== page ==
I know these are a lot of questions, but I hope that you can help me. Really appreciated.
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    Your savings are ignored. It's purely your salary before tax and national insurance. (NI)

    You're right - it's 9% of anything over £21k per year.
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    (Original post by venom0706)
    I am basically a Bulgarian student studying in the UK at the moment (2nd year Marketing on a £9000 a year for 3 years scheme) and I am wondering how exactly does the student loan work?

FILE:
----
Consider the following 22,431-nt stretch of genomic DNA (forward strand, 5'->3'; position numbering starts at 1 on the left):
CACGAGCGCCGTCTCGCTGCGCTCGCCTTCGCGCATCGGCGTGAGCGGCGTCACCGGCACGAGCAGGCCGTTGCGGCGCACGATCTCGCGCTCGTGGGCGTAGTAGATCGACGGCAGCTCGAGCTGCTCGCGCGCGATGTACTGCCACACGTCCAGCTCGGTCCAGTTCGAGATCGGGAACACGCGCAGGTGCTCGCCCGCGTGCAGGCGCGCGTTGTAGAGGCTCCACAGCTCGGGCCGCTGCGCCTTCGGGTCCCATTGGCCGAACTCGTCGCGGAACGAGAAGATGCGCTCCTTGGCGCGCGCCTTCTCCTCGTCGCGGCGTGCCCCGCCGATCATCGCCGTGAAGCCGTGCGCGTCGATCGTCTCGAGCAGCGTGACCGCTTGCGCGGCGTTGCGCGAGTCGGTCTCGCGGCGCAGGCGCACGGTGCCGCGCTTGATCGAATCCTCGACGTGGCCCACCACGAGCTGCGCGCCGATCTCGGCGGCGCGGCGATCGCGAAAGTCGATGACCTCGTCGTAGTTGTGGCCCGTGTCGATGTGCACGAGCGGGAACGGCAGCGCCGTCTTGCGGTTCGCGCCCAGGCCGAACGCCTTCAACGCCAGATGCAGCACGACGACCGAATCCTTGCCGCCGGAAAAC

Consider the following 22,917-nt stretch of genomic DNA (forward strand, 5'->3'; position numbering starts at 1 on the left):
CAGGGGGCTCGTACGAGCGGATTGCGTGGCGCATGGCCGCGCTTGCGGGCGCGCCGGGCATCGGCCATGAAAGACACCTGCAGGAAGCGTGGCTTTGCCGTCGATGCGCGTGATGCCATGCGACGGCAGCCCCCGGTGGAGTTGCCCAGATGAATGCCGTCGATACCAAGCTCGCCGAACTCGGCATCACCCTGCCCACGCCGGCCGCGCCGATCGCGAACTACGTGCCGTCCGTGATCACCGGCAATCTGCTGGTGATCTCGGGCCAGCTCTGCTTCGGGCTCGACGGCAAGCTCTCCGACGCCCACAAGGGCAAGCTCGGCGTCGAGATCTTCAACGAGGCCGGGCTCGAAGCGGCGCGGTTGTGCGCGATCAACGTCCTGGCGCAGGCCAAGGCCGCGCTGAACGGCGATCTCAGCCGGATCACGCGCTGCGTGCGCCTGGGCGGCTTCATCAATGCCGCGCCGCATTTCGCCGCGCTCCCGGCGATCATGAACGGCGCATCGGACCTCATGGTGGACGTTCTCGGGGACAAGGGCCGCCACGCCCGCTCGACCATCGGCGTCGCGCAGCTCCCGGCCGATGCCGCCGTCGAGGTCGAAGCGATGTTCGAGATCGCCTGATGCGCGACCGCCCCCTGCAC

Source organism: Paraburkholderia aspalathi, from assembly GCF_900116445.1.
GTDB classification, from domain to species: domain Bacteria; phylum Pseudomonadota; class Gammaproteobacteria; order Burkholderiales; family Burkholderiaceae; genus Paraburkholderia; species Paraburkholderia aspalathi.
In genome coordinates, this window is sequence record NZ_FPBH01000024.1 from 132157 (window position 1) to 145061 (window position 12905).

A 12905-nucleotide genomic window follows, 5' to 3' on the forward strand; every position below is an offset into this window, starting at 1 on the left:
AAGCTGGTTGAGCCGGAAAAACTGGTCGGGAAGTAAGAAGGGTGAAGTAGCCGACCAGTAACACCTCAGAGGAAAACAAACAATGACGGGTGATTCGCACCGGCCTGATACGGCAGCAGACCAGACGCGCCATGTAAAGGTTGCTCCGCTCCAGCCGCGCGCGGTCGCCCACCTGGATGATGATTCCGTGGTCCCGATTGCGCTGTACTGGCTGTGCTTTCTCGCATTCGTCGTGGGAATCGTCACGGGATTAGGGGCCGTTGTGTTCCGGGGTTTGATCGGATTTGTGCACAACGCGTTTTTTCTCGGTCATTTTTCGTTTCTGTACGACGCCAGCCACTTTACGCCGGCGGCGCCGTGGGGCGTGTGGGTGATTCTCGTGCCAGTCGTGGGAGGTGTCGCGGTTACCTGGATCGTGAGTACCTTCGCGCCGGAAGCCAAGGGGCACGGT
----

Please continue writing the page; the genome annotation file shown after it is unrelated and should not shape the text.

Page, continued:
Basically, when you graduate, they take away a % of what you earn, right? And it is in the following way: If you earn £22,000 (which is £1000 more than the threshold to start re-paying £21,000), they take 9% a year of that £1000 difference, which is £90 a year or around £7,5 a months.
    You're correct yeah.

    If I am right (because my gf who has graduated and is currently working, told me all of this), then you have to earn really, really high salaries in order to re-pay the student loan after 25 years and probably not many graduates manage to do so.

    But if that is correct, how do then uni's manage to deal with those student loans that they give to students? That's basically thousands of thousands of student loans given away to students every year. How do universities get their investments back?